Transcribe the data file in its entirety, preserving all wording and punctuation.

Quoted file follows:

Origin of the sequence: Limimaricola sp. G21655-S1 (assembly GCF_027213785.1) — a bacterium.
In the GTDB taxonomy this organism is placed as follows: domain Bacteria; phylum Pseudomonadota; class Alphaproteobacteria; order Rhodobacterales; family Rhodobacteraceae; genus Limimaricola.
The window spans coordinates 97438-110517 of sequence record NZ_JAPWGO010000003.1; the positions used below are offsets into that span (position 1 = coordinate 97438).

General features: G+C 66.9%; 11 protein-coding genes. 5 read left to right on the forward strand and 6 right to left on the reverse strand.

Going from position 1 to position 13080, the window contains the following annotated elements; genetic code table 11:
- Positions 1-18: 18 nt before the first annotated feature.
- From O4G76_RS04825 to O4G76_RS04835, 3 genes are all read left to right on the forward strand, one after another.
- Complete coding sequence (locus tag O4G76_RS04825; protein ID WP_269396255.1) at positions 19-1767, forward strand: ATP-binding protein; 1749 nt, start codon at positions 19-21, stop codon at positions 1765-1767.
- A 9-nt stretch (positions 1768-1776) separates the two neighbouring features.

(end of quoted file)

Origin of the sequence: Limimaricola sp. G21655-S1 (assembly GCF_027213785.1) — a bacterium.
In the GTDB taxonomy this organism is placed as follows: domain Bacteria; phylum Pseudomonadota; class Alphaproteobacteria; order Rhodobacterales; family Rhodobacteraceae; genus Limimaricola.
The window spans coordinates 97438-110517 of sequence record NZ_JAPWGO010000003.1; the positions used below are offsets into that span (position 1 = coordinate 97438).

General features: G+C 66.9%; 11 protein-coding genes. 5 read left to right on the forward strand and 6 right to left on the reverse strand.

Going from position 1 to position 13080, the window contains the following annotated elements; genetic code table 11:
- Positions 1-18: 18 nt before the first annotated feature.
- From O4G76_RS04825 to O4G76_RS04835, 3 genes are all read left to right on the forward strand, one after another.
- Complete coding sequence (locus tag O4G76_RS04825; protein ID WP_269396255.1) at positions 19-1767, forward strand: ATP-binding protein; 1749 nt, start codon at positions 19-21, stop codon at positions 1765-1767.
- A 9-nt stretch (positions 1768-1776) separates the two neighbouring features.